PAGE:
The Indian coronavirus variant may not be as transmissible as initially feared, a leading scientific adviser said.
Prof Neil Ferguson – the Imperial College London scientist whose modelling convinced the government to impose the first national lockdown last spring – said there was a “glimmer of hope” that although the variant of concern appears to have a significant advantage over the Kent variant, the “magnitude” of that could be lower than initially thought.
On Tuesday, Boris Johnson insisted there was no “conclusive” evidence to deviate from the road map out of England's lockdown despite the spread of COVID-19 cases involving the B.1.617.2 variant.
The prime minister had last week warned the rise in cases could risk the next stage of England’s road map out of lockdown, currently pencilled in for 21 June, being delayed.
If outbreaks are limited, ministers could opt instead to push ahead with the reopening while keeping some areas under restrictions in an echo of the controversial tiers system introduced last autumn.
On Wednesday, however, Prof Ferguson, who advises the government, said the most recent data suggest the variant may not be as transmissible as feared.
Watch: COVID-19 - Vaccine surge in coronavirus hotspots may not stop Indian variant spread, scientists warn PM
He told BBC Radio 4's Today programme: “We’re trying to work out if the rapid growth we’ve seen in areas such as Bolton is going to be typical of what we could expect to see elsewhere, or if it is what’s called a 'founder effect' – which is often seen in these circumstances.
"There’s a glimmer of hope from the recent data that while this variant does still appear to have a significant growth advantage, the magnitude of that advantage seems to have dropped a little bit with the most recent data so the curves are flattening a little."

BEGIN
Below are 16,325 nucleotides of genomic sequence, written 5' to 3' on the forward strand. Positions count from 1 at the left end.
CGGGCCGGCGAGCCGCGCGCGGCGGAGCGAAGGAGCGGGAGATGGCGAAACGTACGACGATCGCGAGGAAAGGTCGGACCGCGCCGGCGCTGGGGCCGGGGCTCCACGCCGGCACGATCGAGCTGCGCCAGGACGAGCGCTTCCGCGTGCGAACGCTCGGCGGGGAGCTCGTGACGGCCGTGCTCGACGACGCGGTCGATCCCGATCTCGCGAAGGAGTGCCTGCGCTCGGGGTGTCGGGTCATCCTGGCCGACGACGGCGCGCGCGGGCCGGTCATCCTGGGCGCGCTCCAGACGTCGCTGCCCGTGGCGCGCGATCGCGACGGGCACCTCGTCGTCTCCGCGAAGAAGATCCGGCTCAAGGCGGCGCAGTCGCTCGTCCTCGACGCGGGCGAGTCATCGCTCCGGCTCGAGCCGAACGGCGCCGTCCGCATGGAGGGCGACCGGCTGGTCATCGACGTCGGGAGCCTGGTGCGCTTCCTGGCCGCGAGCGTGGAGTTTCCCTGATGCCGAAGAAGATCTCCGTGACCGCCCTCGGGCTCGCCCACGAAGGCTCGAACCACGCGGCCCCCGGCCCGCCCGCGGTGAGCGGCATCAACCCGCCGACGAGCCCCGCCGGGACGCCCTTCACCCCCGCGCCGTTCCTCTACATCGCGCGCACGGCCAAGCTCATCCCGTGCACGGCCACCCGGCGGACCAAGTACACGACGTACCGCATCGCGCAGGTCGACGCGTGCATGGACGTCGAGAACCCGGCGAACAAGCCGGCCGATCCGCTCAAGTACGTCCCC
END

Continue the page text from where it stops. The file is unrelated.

But he stressed it will take “a little more time before we can be definitive about that”.
One of the issues facing scientists trying to work out whether this new variant is more transmissible than the Kent version is because of how it entered the UK.
Prof Ferguson said it was introduced from overseas, principally into people with Indian ethnicity, which means there is a higher chance of it being located in multi-generational households and often in quite deprived areas with high-density housing.
He also said it remained unclear whether the vaccine would prevent high levels of transmission in the community.
On vaccines, he emphasised the likelihood of jabs still being able to prevent severe disease – though there were also some “hints in the data” of reduced vaccine efficacy when it comes to getting infected in the first place, and against transmission.
The new strain was designated a “variant of concern” last week. Initially data suggested it could be as much as “50% more transmissible” than the Kent strain, according to the Scientific Advisory Group for Emergencies (Sage).
Prof Ferguson said it is "much easier to deal with 20%, even 30%" than it would be 50% or more.
Last week, England's chief medical officer Prof Chris Whitty said it would only be a matter of time before the new variant became the dominant strain in the UK.
The latest figures, announced by Matt Hancock in the House of Commons on Monday, showed there were 2,323 B.1.617.2 infections in the UK. This was nearly double the number – 1,313 – announced by Public Health England on Thursday.
Watch: What UK government COVID-19 support is available?